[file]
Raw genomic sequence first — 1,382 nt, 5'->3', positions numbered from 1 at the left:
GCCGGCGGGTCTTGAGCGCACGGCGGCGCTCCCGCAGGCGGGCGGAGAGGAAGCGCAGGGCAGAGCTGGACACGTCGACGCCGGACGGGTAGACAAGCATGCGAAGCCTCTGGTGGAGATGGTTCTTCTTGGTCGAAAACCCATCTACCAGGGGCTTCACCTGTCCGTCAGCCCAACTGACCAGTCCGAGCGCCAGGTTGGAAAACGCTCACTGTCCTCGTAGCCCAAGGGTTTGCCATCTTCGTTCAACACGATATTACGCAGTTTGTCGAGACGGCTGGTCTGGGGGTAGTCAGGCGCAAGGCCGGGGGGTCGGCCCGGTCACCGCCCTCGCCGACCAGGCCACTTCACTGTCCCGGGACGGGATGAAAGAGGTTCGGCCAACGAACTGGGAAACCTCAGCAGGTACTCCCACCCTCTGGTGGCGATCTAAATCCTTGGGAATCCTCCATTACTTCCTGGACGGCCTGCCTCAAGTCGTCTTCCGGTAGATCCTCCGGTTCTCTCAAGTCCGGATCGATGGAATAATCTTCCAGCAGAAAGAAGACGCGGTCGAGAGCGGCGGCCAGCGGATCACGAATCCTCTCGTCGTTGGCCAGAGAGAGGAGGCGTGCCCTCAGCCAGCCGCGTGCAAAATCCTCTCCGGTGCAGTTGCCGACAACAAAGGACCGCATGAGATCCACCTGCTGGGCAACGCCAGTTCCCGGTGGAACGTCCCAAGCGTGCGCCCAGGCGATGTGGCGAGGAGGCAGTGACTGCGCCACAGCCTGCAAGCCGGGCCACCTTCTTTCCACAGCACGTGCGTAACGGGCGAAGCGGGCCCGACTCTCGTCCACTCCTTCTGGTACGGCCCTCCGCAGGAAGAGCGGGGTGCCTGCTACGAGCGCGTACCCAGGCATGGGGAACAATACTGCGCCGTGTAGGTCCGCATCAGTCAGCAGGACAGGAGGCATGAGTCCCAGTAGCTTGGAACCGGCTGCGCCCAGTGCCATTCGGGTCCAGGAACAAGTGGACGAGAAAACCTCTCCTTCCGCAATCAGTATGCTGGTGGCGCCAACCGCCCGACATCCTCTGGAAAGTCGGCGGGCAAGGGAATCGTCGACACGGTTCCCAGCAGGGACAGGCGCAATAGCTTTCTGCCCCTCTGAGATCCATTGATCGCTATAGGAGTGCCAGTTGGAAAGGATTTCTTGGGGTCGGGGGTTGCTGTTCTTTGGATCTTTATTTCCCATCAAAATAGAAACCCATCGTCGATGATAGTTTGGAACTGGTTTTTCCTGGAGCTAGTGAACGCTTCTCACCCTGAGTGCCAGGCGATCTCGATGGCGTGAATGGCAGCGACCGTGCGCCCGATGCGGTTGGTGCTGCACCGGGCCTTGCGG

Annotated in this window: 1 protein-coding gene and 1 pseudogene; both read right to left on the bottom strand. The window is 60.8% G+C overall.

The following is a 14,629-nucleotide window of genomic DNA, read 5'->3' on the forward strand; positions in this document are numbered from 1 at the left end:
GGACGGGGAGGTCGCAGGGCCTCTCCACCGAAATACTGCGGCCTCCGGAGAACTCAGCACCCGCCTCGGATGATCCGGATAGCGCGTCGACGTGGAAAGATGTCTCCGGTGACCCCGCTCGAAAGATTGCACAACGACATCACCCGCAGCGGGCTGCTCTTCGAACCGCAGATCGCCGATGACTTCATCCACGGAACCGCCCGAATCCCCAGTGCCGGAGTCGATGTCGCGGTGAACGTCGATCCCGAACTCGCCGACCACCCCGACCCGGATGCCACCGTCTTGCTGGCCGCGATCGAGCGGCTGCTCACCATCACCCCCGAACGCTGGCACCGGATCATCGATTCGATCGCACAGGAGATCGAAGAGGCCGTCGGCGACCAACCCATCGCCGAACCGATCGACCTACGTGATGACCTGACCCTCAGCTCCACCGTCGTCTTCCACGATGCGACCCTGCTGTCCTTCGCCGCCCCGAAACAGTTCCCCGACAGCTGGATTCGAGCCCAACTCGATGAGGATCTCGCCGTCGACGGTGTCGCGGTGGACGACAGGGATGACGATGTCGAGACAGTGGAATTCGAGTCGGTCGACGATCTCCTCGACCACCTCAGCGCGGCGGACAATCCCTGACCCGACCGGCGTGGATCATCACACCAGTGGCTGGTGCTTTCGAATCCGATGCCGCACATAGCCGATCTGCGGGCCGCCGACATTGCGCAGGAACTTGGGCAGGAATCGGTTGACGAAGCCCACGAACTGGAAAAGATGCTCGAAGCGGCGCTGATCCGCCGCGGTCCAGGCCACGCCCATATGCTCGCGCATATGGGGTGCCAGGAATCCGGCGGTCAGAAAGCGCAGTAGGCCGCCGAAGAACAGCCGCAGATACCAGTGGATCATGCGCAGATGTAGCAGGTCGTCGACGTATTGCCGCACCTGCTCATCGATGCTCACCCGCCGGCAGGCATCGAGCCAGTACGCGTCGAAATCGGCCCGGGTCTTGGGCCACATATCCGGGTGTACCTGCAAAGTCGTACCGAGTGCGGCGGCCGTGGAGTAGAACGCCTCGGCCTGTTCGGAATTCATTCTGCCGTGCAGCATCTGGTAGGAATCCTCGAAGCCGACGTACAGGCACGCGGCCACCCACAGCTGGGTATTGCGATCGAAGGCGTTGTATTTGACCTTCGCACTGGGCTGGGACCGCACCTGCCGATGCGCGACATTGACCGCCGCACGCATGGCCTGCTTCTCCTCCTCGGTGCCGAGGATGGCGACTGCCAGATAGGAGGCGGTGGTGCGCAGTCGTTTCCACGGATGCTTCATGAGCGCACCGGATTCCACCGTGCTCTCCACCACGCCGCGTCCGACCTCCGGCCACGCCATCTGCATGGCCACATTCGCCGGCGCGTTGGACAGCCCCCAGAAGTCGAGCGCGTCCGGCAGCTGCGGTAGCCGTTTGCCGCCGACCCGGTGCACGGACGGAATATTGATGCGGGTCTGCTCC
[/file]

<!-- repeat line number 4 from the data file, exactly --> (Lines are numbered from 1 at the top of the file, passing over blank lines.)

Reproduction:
The following is a 14,629-nucleotide window of genomic DNA, read 5'->3' on the forward strand; positions in this document are numbered from 1 at the left end: